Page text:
What is universal credit?
Universal Credit is a single payment for people who are looking for work or on a low income. It is being rolled out across the country and was live in Brentwood from the 15th November 2017.
Universal Credit will replace the following benefits:
- Housing Benefit
- Income-based Jobseekers Allowance
- Income-related Employment and Support Allowance
- Income Support
- Child Tax Credit
- Working Tax Credit
Universal Credit is calculated as a basic allowance for a single person or a couple plus additional amounts for:
- Each child or young person you are responsible for (with extra amounts if they are disabled)
- Child care costs
- If you have a 'limited capability for work' (This means that you are unable to work due to an illness or a disability)
- If you have regular and substantial caring responsibilities for a severely disabled person
- Housing costs (mortgage interest payments and rent payments if you are unemployed)
Universal Credit is paid by the Department for Work and Pensions, and unlike the benefits it replaces, it is paid monthly in arrears.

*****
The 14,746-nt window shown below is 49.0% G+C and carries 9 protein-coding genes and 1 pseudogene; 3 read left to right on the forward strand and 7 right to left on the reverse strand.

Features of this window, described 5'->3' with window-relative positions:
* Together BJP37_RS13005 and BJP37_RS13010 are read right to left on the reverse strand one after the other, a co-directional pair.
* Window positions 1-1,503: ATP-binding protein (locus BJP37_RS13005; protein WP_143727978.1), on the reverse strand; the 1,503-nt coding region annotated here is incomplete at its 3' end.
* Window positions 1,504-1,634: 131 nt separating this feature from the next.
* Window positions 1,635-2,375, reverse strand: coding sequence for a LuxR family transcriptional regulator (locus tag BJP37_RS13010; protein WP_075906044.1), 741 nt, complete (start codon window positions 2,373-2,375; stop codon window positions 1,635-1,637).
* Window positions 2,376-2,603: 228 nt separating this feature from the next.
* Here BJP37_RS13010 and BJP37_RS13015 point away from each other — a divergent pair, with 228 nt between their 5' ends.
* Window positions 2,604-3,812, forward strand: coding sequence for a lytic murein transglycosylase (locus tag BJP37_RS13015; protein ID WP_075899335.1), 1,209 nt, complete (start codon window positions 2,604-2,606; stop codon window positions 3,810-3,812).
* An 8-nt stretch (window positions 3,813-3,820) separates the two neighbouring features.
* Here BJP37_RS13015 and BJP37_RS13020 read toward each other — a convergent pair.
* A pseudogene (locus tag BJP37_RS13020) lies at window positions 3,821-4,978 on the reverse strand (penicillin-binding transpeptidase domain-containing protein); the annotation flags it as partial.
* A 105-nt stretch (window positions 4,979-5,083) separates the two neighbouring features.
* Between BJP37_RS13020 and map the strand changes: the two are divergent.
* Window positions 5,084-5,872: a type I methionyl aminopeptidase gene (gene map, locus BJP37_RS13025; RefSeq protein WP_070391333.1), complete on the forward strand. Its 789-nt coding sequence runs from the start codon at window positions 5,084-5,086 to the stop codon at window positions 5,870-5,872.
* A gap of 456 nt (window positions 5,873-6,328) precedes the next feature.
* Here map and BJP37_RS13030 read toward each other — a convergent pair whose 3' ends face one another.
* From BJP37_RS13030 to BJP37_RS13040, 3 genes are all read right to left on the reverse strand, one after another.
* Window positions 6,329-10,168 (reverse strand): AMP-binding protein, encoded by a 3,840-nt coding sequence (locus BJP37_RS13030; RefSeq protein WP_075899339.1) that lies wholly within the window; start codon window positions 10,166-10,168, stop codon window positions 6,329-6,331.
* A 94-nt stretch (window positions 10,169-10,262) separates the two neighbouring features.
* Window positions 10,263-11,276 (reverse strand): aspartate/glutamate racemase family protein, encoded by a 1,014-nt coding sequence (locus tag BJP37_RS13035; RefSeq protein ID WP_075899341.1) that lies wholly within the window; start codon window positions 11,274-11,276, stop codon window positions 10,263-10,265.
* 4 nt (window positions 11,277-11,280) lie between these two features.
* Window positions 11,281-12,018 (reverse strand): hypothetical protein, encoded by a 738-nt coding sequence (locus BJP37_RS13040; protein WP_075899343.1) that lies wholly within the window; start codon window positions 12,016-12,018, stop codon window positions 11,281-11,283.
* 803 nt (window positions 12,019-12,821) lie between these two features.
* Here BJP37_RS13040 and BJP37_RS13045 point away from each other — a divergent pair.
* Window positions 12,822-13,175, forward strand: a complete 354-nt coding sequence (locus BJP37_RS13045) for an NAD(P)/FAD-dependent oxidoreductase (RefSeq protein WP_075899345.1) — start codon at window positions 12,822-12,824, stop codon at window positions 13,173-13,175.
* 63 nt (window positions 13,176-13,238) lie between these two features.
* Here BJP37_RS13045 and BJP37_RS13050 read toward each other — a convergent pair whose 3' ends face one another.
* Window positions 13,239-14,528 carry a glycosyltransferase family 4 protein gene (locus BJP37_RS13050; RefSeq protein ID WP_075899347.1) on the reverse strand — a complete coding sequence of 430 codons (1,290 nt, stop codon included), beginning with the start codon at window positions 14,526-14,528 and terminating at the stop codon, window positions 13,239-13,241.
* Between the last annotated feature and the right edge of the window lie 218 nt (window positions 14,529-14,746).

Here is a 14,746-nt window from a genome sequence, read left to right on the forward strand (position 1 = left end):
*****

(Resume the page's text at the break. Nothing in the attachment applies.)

Universal Credit has been designed so that it is payable whether you are working or not. If you are on a low income and are moving in and out of work Universal Credit will remain in payment and be adjusted to suit your new financial circumstances. As your income increases your Universal Credit amount decreases until you no longer need it.
You will get the full amount possible if your household has no other income and has less than £6000 savings. There will be no award if your savings are over £16000.
Universal Credit is paid once a month and paid direct into a bank account. Your claim and your account will be accessed and managed online.
What happens if I am already receiving Housing Benefit?
You do not need to do anything if you are already receiving any of the six benefits listed above, and you will be informed when you need to make a claim for Universal Credit.